The University of Vermont's Independent Voice Since 1883

The Vermont Cynic

The University of Vermont's Independent Voice Since 1883

The Vermont Cynic

The University of Vermont's Independent Voice Since 1883

The Vermont Cynic

University hosts public safety forum

A+member+of+SGA+speaks+at+a+campus+safety+forum+in+the+Silver+Maple+Ballroom.+Nov.+28
Emily Kobus
A member of SGA speaks at a campus safety forum in the Silver Maple Ballroom. Nov. 28

The University hosted a public forum on Nov. 28 to address campus and community safety, wrote Michael Schirling, UVM chief safety and compliance officer, in a Nov. 27 email. 

The forum was held in the wake of the shooting of three Palestinian American students on North Prospect Street in Burlington on Saturday, Nov. 25, according to the email. 

“University leaders are particularly aware that our Arab, Muslim, and Palestinian community members feel specifically targeted at this time,” Schirling’s email stated. “There is no room for hate at UVM and we ask everyone to come together in helping to keep our campus conducive to the learning, working, and recreation that are hallmarks of the UVM experience.”

Schirling said at the forum that the Division of Safety and Compliance uses an array of methods in its approach to security on campus, including campus safety initiatives, the Unified Campus Reporting Portal and the CATSafe app.

Schirling said that the chances of a copycat event or related incident to the shooting are low and that he encourages the University community to be vigilant and utilize the measures provided by the Division of Safety and Compliance.

“Be vigilant and mindful of your surroundings,” he said. “We would tell you that anytime. Just bring that up one extra notch this week.”

One student who attended the forum said that they were disappointed in UVM’s Nov. 25 statement following the shooting because it did not call the incident a hate crime.

“We have an issue at this University of being vague for the purpose of protecting our image,” they said. “I don’t think there’s anything wrong with calling this what this is.”

While the investigation is ongoing, the attack is being probed as a possible hate crime, according to a Nov. 28 Associated Press article

“Local news outlets reported they are men of Palestinian descent,” the University stated on Nov. 25. “No motive is known.”

Schirling said that the University’s statement did not refer to the shooting as a hate crime because it could interfere with the ongoing investigation of the shooting.

“If the information stating something about it being a hate crime happens before the offender’s even been identified or within the first 24 hours of a case, it could compromise that prosecution,” he said. “We have to consider that we have a loud voice on the hill and how that impacts the progress of an investigation.”

One attendee, who did not give their name, said that they felt that the Nov. 25 shooting highlighted the issue of security for Arab students on campus.

“Saturday’s shootings showed us that safety and security is a major issue for our community, for all students[…]but in particular, for students of color, Arab students, Muslim students, Palestinian students,” they said. 

The attendee said they had concerns with how the University has handled safety and security issues surrounding Palestine on campus.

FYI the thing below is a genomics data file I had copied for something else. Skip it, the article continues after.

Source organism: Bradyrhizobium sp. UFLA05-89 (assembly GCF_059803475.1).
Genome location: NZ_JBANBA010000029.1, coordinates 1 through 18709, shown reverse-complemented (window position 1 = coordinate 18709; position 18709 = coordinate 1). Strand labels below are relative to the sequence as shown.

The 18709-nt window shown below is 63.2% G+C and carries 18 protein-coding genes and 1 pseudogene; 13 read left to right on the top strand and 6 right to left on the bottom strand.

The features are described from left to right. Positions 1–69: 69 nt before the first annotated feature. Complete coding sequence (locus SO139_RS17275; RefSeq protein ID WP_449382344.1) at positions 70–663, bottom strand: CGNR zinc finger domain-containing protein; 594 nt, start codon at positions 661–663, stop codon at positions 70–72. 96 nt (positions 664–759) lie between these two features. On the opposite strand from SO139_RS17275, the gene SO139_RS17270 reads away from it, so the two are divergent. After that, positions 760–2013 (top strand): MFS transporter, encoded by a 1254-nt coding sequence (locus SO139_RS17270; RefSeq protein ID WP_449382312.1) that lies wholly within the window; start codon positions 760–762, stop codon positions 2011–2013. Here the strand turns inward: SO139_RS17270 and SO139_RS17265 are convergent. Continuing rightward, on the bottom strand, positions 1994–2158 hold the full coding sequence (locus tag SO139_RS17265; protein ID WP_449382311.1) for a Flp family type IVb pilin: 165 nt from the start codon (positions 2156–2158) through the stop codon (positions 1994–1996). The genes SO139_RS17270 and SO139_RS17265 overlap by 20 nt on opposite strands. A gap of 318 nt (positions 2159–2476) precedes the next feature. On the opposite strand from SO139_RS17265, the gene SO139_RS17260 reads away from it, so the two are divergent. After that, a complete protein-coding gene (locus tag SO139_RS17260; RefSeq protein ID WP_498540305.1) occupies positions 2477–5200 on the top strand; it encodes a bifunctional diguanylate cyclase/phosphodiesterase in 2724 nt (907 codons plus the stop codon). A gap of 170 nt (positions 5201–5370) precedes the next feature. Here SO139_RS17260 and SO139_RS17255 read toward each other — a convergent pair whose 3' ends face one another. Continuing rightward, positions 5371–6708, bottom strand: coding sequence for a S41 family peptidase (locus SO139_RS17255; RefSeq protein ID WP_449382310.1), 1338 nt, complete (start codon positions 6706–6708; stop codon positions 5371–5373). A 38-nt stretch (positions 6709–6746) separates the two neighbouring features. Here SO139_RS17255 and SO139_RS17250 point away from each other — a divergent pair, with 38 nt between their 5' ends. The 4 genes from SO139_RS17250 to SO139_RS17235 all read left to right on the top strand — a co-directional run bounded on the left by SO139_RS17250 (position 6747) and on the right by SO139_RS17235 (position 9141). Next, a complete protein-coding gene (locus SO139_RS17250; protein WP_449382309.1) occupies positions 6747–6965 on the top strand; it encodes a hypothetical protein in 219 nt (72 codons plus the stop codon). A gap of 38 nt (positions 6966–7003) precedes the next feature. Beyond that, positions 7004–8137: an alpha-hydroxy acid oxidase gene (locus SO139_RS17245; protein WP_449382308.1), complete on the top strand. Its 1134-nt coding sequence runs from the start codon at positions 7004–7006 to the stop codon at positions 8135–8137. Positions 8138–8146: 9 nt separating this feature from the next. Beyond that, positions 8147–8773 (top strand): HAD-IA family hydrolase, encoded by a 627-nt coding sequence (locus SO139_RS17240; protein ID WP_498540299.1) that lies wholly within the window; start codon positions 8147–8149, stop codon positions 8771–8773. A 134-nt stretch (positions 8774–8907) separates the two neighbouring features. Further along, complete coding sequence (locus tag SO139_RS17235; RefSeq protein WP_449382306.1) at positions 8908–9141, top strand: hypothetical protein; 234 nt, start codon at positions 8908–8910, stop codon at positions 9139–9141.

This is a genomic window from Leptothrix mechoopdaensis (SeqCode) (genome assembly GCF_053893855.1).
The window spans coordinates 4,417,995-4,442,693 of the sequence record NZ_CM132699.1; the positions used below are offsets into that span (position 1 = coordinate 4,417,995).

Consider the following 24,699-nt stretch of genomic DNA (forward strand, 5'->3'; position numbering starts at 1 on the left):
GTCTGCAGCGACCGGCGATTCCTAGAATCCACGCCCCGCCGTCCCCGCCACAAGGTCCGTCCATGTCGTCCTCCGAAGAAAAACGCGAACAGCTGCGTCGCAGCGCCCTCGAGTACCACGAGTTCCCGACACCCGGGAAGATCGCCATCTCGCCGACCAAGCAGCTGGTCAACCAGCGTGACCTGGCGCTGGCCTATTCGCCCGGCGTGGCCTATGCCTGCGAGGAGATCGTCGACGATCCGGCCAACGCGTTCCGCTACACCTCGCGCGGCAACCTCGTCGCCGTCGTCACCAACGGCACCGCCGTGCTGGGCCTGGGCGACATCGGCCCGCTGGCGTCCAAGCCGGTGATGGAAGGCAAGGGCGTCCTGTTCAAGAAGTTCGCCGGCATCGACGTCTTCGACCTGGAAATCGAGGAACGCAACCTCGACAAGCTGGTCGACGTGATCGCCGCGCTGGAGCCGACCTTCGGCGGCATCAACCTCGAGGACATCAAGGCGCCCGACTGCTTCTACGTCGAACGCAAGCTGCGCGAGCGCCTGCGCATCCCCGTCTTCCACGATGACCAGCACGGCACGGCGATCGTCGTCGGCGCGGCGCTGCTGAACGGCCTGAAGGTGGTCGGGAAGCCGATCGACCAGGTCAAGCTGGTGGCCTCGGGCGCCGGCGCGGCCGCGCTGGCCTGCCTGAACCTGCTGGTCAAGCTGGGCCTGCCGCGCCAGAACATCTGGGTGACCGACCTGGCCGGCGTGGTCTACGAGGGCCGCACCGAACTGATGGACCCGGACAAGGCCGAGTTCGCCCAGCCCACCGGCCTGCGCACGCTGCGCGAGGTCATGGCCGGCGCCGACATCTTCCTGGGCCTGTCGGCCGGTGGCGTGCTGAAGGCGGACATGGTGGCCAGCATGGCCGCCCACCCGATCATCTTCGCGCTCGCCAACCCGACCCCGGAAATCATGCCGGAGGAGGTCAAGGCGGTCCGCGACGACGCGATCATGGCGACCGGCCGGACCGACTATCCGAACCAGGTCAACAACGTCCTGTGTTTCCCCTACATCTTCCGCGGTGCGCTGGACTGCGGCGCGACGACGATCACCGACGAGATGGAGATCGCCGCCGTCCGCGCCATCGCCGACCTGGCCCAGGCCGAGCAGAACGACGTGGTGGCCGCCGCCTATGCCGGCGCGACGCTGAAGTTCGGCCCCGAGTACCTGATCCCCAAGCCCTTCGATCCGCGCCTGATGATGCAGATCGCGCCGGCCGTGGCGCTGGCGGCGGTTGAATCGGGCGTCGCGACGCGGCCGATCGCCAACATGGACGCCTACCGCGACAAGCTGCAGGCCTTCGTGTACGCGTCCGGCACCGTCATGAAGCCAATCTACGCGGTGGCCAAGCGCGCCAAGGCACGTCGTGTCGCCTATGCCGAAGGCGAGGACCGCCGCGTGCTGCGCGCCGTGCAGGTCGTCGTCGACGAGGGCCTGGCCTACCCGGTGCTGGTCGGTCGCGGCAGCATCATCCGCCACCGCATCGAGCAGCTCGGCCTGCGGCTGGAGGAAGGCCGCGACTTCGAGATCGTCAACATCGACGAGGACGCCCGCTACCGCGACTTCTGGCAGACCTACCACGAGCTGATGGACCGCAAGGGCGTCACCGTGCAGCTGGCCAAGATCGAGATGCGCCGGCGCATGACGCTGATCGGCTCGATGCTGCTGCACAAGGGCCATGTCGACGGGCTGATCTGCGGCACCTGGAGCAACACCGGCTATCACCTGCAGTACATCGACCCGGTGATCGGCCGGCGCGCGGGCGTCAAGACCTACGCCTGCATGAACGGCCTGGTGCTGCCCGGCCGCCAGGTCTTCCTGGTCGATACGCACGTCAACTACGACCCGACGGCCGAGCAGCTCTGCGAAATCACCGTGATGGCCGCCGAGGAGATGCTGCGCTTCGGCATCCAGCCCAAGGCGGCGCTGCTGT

“I am coming from a country where […] safety and security [are] used to justify any kind of arbitrary decision,” he said. “[That] is exactly what happened earlier this semester when UVM canceled Mohammed El-Kurd’s talk without any kind of substantiation, without any kind of justification.”

A planned guest lecture by Mohammed El-Kurd on the subject of the misrepresentation of Palestinians in the US was canceled by UVM, according to a Nov. 6 Cynic article.

The University cited safety and security concerns as the reason for rescinding El-Kurd’s venue on campus, according to an Oct. 21 email from the UVM Division of Safety and Compliance. 

The public forum attendee said that he felt the El-Kurd event’s cancellation was an instance of the University’s silencing of Arab students. 

“Those people whose voices are silenced happen to be Arabs, Muslims and Palestinian students as well, too,” the attendee said. “They did not feel safe in their own institution where they’re supposed to be exercising their academic freedom.” 

Schirling said that the University’s decision to cancel the lecture was made with information from the Vermont Intelligence Center, and that such safety decisions are often made by weighing risk factors against the benefits. 

“I can’t get into the specific intelligence around that specific risk assessment because what it would do is pierce the veil, the necessary compartmentalization of that information,” he said.

Schirling said that the intelligence briefings were shared with representatives from the Faculty Senate, Staff Council, Student Government Association and the Graduate Student Senate.

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About the Contributor
Emily Kobus, Co-Photo Editor
(She/her)  Emily Kobus is a sophomore public communication major, concentrating in community media and journalism and minoring in political science. She began her work at the Cynic as a staff photographer before taking on the role of photo editor. In her free time, Emily enjoys writing, café hopping and exploring the outdoors. Email [email protected] to get in contact with Emily.